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Lab 0 — Getting started with Python

Welcome to Lab 0! We start counting things with 0 in computer science, and you’ll see why as you learn to program.

In this lab you’re going to practice:

  • using the command line to navigate the file system on your computer
  • using conda to setup your Python environment
  • using print() and input() statements in a Python program

Using the command line

Setup: Installing a terminal

We are going to start with the power of the command line. This is where you can run a program. We also hope to demystify some of how computers work.

To use the command line, you need to install a terminal, a program that will let you run commands on a command line.


If you are a Windows user, download and install git for windows, which includes Git BASH. This is a great terminal emulator that will let you use the command line. As a bonus, you will get Git, which you will need once you gain more experience.


For MacOS users, download and install iTerm2. You already have a built-in terminal, but this one is much better.

Learn: Using the command line

Open GitBash or iterm2. You should see a command line prompt. Mine looks like this:


Let’s try a few commands:


pwd stands for “print working directory”. This will show you where you are in your file system. Mine tells me I am at Users/zappala.

Notice that file system paths start with /. We call this the “root”. From there, every / will separate directories. To put it another way, I am in the zappala directory, which is inside the Users directory. Here is a diagram to show you how the file system is organized. This is what the file system on my Mac looks like:

file system hierarchy

Notice I have marked an icon for the “root” and an icon for “home”, where you rhome directory is.

Your Windows system will be similar, but with different directory names. In Windows, each drive has a root, and paths use slashes, so your home directory might be C:\Users\zappala.

You have probably seen similar paths when you use the web. For example, this lab might be at Notice the / separates parts of this path, with a special https:// at the beginning. The people who created the web were used to specifying file system paths like this.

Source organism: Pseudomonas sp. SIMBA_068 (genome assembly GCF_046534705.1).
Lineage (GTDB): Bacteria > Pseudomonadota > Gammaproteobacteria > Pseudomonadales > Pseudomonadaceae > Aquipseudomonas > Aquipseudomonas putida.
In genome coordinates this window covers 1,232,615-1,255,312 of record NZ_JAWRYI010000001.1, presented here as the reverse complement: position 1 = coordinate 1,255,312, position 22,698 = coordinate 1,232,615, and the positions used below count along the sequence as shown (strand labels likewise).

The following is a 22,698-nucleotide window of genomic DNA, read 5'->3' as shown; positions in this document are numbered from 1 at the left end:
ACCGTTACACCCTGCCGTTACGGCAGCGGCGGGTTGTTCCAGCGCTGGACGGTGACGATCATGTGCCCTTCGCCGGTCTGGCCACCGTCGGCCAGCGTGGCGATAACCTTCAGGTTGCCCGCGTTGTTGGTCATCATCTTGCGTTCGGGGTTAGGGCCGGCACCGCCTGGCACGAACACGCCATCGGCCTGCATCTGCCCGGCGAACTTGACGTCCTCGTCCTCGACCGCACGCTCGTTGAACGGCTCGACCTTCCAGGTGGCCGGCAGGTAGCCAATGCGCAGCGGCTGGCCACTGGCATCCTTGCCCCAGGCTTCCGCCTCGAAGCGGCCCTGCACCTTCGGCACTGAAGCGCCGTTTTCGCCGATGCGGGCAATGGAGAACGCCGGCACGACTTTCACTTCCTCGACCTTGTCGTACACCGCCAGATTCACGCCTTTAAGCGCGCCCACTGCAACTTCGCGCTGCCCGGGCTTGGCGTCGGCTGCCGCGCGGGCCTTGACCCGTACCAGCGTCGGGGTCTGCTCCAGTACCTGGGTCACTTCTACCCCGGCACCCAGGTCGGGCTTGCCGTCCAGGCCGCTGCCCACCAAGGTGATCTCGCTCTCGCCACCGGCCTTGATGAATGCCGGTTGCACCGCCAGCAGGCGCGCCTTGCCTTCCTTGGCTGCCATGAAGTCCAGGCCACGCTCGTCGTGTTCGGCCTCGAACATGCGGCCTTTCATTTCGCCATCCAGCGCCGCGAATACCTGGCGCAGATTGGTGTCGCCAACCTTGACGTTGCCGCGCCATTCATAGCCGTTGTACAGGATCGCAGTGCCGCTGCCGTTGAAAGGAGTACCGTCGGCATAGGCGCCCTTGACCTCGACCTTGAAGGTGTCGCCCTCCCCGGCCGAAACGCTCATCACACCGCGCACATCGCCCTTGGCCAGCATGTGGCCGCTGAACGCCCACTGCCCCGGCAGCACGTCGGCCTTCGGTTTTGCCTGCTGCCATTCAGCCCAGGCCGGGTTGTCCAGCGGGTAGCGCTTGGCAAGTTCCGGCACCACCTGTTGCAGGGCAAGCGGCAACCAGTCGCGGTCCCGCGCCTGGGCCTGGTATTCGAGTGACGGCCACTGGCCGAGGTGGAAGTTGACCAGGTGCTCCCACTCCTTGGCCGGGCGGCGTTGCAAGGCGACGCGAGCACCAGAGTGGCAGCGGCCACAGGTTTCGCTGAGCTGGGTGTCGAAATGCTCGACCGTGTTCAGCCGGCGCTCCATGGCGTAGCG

Now let’s take a look around:


ls stands for “list”, meaning list the files in the working directory.

You should see lots of things in your home directory. I see:

iterm2 ls

Anything with a / at the end means this is another directory. Let’s change directories!

cd Documents

cd stands for “change directory”, meaning you will move into the directory you list. After I run this command, I see:

iterm2 cd

Notice my prompt changed to indicate which directory I am in. If you run the ls command again, you should now see the files in the directory you navigated to.

You can always go back to your home directory with cd. You can also navigate up one level by using:

cd ..

You should now be back one level in the file system path.

Using conda

Background: Python environments

We first need a Python environment. Our environment contains:

  • Python, which will run our code
  • any packages we need to run our code

This may sound weird, but we need Python (a program) to run our code (which is also a program). And sometimes we borrow code that other people wrote, called packages, which are, you guessed it, more programs.

turtles meme

(For fun, see turtles all the way down on Wikipedia)

Setup: Installing conda

So let’s get Python installed. To do that, we are going to use conda. This is a program that installs other programs! It manages all your Python environments for you.

Please see our guide to installing conda.

❗️ You may have Python on your laptop already. Do this anyway.

Mac laptops usually come with Python, but it is an old version (2.7) and we want to use a newer version (3.9).

Even if you have Python installed already, conda will install it again and then only activate it when you tell it to. This way you can be sure to have the version of Python we are teaching (3.9) and avoid messing up any other Python installation on your laptop.

Learn: Using conda

Create a directory

Use Windows Explorer or the Finder to create a directory where you can store code for this class. For example, you probably want a directory called Documents/cs110.